Machine learning and service assurance: How to focus on the disease instead of the symptoms
13 SEPTEMBER 2018
Are you feeling dizzy, weak in the arms, or having trouble seeing, speaking, or moving? A quick Google search of these symptoms reveals you may just have a common migraine, or you may be suffering from something more serious, such as multiple sclerosis or even a stroke. So, how do you determine the right course of treatment? The first step should be to trade in your Google search for a trained professional. The same applies to next generation networks. Network symptoms – or alarms – don’t always tell the full story.
Service assurance of virtual and hybrid networks and service chains have become incredibly complex, to the point that automation is the only way forward. With the rise of virtualized, software driven networks, service assurance is more decentralized. Distributed across multiple NFV management layers. This decentralization creates more network alarms, making it harder to determine where the real problems reside. But all these disparate, embedded assurance functions still need to work together. Carriers are finding it increasingly difficult to understand which issues need to be prioritized and which are just ‘noise.’ To take advantage of the scalability, self-healing, and flexibility of NFV/SDN-based networks, communication service providers (CSPs) will need to redesign their legacy topology discovery technology. Integrating legacy technology with advanced machine learning capabilities will help service assurance teams proactively plan and maintain a healthy network.
For instance, service assurance teams can use machine learning capabilities to improve abnormality detection within the network. In this case, the aim is to identify problems at their onset, before they impact service. Service assurance teams can base outcomes on data from network performance or from alarms. For threshold management, teams can use another family of algorithms, which focus on the ‘value’ of certain metrics and can indicate when to apply exceptions to thresholds. For example, at the most simplistic level, if the network bandwidth can go too low to provide a certain service, the carrier can insert a threshold alert to create an alarm when this happens. But we can go a step further by using statistical techniques, such as creating a standard deviation for trend analysis and forecasting and detecting abnormalities in the network. We can even pre-empt a situation that may result in poor service a few hours down the road. Some service providers have implemented these techniques for reporting purposes, but when they are not part of the automated process it limits their value. Today’s networks require not just real-time intelligence, but automated, real-time actions that ‘close the loop.’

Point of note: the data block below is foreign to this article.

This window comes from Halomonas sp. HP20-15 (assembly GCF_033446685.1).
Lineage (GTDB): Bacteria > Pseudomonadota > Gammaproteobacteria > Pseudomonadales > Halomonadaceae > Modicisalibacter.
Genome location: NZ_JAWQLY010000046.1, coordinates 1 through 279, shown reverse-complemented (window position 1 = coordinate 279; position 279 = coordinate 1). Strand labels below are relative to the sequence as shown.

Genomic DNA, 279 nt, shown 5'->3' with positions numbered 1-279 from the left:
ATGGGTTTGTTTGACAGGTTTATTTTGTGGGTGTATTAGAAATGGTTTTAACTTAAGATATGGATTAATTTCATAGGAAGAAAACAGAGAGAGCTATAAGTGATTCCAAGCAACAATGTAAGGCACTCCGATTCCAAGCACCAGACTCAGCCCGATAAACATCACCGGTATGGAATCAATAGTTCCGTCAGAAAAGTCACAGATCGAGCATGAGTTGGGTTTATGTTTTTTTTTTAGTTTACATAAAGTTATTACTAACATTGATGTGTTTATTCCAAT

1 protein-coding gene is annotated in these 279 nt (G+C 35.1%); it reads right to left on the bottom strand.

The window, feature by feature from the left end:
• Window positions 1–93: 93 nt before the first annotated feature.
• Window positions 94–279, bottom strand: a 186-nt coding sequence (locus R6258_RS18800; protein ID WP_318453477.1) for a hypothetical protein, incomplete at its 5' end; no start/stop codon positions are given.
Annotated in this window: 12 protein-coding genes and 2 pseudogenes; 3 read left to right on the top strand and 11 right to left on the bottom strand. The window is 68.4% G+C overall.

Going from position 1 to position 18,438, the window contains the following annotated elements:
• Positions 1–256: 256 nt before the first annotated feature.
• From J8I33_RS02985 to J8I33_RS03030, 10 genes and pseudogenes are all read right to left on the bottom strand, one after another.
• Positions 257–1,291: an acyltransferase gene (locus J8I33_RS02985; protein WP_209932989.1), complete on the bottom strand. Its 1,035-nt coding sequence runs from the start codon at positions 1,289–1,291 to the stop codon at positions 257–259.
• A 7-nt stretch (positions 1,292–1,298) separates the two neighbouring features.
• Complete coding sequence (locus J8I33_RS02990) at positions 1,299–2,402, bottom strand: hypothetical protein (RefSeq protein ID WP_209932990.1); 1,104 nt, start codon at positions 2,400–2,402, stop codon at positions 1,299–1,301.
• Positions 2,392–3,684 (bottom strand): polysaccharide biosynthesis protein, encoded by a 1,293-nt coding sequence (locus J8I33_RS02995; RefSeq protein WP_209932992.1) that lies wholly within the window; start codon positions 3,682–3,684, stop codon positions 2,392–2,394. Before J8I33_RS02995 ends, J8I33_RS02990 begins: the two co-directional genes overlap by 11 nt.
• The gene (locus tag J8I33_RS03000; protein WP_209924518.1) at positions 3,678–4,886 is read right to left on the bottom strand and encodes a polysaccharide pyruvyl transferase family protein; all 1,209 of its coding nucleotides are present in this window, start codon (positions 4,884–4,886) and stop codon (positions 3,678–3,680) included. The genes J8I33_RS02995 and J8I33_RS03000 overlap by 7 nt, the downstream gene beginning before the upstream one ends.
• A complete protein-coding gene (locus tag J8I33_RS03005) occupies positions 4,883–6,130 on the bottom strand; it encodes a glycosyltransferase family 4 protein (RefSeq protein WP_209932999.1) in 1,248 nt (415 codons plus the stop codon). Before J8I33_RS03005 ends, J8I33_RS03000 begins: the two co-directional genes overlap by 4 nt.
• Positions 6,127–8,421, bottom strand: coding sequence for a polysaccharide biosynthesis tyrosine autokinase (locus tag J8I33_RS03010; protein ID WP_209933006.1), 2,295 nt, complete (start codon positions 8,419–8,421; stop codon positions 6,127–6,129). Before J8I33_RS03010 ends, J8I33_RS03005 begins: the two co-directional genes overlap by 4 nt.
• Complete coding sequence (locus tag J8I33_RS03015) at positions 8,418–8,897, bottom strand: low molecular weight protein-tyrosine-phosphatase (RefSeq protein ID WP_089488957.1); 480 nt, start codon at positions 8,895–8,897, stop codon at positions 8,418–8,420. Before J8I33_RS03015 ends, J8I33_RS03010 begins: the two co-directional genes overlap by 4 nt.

Machine learning based self-learning algorithms take us a step closer to closed-loop service assurance nirvana by allowing the network to autonomously maintain a healthy state. Self-learning algorithms let service providers create a baseline profile that automatically identifies when exceptions occur. This allows us to create adaptive thresholds. An example of an adaptive threshold is when you have a growing residential neighborhood that doubles in size in a relatively short amount of time, creating a lot more demand for wireless data. The network behavior changes to reflect the growing demand. A hard-coded threshold that limits bandwidth on a rules-based system would need to be reconfigured. But if a network is self-learning, it would become evident that the pattern of behavior has changed over time, and the system would automatically modify the current thresholds based on this ‘learned’ information. All the work is done for you. By leveraging the machine learning algorithms, the thresholds adjust automatically to changes in the network, reducing the need for manual intervention by making the network more agile. And when millions of these decisions need to be made daily, automation becomes the only path forward.
Machine learning algorithms not only help networks become more agile but can also help the Network Operations Center (NOC) to resolve issues more quickly. While the technology is complex, the goal is straightforward; to produce high-value predictions and recommendations resulting in better decisions and actions in real time. The approach is to quickly and automatically produce models that can analyze large, complex data sets and deliver faster, more accurate results. One way it does this is by learning from the operations team in the NOC as to how they make their decisions. The algorithms begin to understand which alarms relevant, and which ones can be deprioritized. Alarms are automatically tagged to indicate how they were resolved in the past, enabling NOC operators to quickly see what requires their immediate attention.
The concept of machine learning has been around since the early-to-mid 1950s, with early work being done by pioneers like Alan Turing and others. It has quietly experienced a transformation in the past few years. The addition of machine learning algorithms will help service assurance teams to maintain a healthy network by predicting and neutralizing potential issues and by self-adjusting when changes in the network require it.